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Cash v. Armstrong

United States District Court, E.D. Tennessee, Greeneville

March 6, 2017

SAGE ANDREW CASH, Plaintiff,
v.
AUTUMN ARMSTRONG, et al., Defendants.

          MEMORANDUM OPINION

          J. RONNIE GREER, UNITED STATES DISTRICT JUDGE

         This civil matter is before the Court on a motion for summary judgment by defendant Butch Gallion (“Lt. Gallion”) [Doc. 27]. Plaintiff has not filed a response in opposition to the request and the time for doing so has now passed. E.D. Tenn. L.R. 7.1, 7.2. For the reasons that follow, the Court will grant Lt. Gallion's motion for summary judgment.

         I. BACKGROUND

         A. Procedural

         Plaintiff filed this instant action under 42 U.S.C. § 1983 against Autumn Armstrong, Donna Carter, Lt. Gallion, and Brittany Saunders on October 21, 2014 [Doc. 1]. In the complaint, Plaintiff claimed that Lt. Gallion was deliberately indifferent to his serious medical need[1] [Doc. 1 at 5]. Specifically, Plaintiff alleges that he has not been properly treated for vision problems [Doc. 1 at 5]. Plaintiff states that he was told by Lt. Gallion on July 14, 2014, that he would not be taken for an eye examination unless the jail physician deemed it an emergency [Id.]. Plaintiff claims that it took him over six months to see the jail physician, Dr. Matthews, and when he did, Dr. Matthews told Plaintiff he “would be provided an emergency medical eye exam as soon as Nurse Brittany Saunders approved it through the sheriff” [Id.]. However, Plaintiff asserts that on October 8, 2014, Lt. Gallion told him that Plaintiff would not receive an eye exam unless he provided the funds [Id.].

         Defendants Autumn Armstrong, Donna Carter, and Butch Gallion were properly served and filed a timely joint answer on February 27, 2015 [Doc. 11]. On May 12, 2016, defendants Autumn Armstrong and Donna Carter filed a joint motion for summary judgment which this Court granted, and they were dismissed from this action [Doc. 31]. On May 12, 2016, Lt. Gallion filed this instant motion for summary judgment claiming that he is entitled to qualified immunity on the claim of deliberate indifference to a serious medical need [Doc. 27]. In support of his request, Lt. Gallion filed a memorandum and statement of material facts [Docs. 28, 29]. Notably, Plaintiff has not responded in opposition to summary judgment or submitted any evidence in support of his claims.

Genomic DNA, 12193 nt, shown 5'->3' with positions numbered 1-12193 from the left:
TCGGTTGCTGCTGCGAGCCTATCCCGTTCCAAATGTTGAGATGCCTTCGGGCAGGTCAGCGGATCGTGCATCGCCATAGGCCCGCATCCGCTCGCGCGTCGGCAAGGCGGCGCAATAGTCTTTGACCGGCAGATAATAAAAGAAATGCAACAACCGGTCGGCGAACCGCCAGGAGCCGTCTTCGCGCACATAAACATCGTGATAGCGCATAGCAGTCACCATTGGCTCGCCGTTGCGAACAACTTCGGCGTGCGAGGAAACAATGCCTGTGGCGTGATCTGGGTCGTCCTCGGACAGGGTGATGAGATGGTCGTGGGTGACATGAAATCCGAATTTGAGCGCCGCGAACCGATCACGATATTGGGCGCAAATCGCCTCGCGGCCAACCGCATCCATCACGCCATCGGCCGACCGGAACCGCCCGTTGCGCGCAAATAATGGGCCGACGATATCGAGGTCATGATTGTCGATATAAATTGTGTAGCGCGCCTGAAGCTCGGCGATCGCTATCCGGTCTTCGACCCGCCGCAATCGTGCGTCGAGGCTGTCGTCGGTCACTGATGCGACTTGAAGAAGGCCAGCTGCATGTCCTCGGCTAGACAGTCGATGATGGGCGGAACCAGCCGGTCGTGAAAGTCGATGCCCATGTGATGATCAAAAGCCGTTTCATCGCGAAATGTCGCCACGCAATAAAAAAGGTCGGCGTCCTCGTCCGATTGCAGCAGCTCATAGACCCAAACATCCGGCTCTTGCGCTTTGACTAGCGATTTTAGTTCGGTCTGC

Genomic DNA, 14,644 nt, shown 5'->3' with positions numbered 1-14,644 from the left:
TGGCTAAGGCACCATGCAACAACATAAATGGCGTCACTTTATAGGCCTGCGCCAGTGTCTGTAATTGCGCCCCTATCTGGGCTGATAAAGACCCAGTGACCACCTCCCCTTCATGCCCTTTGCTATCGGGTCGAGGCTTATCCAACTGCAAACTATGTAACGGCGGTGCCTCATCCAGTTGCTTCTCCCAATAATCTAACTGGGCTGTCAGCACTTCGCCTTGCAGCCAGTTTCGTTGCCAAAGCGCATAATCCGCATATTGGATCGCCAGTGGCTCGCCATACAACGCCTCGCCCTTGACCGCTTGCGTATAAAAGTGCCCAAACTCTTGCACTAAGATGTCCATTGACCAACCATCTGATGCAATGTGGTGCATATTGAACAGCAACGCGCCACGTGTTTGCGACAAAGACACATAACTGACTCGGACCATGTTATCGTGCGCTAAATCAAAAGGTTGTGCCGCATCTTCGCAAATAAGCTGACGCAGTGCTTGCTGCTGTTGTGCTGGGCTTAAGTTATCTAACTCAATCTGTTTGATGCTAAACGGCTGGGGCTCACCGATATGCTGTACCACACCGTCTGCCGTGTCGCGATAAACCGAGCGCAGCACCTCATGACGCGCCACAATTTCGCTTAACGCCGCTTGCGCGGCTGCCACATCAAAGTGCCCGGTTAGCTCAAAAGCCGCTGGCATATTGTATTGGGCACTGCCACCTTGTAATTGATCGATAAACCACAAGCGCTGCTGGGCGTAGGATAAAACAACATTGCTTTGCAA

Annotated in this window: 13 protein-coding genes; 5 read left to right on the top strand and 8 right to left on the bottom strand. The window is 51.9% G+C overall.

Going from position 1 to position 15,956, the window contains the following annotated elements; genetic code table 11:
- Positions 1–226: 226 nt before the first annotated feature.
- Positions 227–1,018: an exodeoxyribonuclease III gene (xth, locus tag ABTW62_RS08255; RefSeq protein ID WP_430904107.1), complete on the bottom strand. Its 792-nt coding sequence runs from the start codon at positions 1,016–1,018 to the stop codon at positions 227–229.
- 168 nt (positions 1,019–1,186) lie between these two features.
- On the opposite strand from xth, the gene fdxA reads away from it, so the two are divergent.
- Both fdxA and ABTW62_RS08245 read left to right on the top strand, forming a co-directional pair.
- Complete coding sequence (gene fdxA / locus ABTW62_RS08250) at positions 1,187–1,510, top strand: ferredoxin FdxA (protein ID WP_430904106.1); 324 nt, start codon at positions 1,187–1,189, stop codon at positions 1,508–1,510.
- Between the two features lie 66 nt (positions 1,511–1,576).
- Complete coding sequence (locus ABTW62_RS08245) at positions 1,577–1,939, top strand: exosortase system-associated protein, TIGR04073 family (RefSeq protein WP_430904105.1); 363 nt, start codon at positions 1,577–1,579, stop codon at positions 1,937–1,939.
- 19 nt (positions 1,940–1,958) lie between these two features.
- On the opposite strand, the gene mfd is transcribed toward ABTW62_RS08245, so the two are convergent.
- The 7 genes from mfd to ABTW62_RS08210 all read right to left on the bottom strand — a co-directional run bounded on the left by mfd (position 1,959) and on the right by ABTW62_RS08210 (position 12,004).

B. Factual[2]

         Plaintiff, who has been housed at the Hawkins County Jail since November 17, 2013, began requesting medical attention for vision problems in June of 2014 [Doc. 27-1 p. 6]. After submitting several requests over a period of months [id.], Plaintiff filed the instant action against Lt. Gallion on October 21, 2014 [Doc. 1].

         The Hawkins County Jail has a kiosk system where an inmate can communicate online with correctional staff and medical staff [Doc. 27-1 at ¶ 27]. Although several requests and grievances related to his vision were submitted, Lt. Gallion responded to two (2) requests and two (2) grievances regarding this matter; the other requests and grievances were handled by other jail house employees [Id. at ¶ 28].

         On July 14, 2014, Plaintiff filed a grievance through the jail kiosk system complaining that he had not been given an eye exam as he had previously requested [Id. at 27]. Lt. Gallion responded by saying:

Mr. Cash, have you been seen by the doctor? If the doctor deems that it is an emergency or medically necessary, he will advise and have an appointment made for you to see an eye doctor. If he does not feel that it is medically necessary, then you will not be sent.

[Id.].

         On August 4, 2014, Plaintiff filed a request through the jail's online kiosk system stating that he was having “serious eye problems” and was told “this facility doesn't fund eye care” [Id. at 19]. Plaintiff requested to be transferred to a facility that funds eye care [Id.]. Lt. Gallion responded to Plaintiff by saying:

Mr. Cash, have you been examined by the doctor? If the doctor determines that your need is an emergency or medically necessary he will order it. If it is a vision problem that does not constitute an emergency, he will not order it.

[Id.]. On August 12, 2014, Plaintiff filed a request through the jail's online kiosk system complaining that he had “been trying to see the doctor so [he] can get some glasses” and requested to be transferred to a facility that funds eye ...


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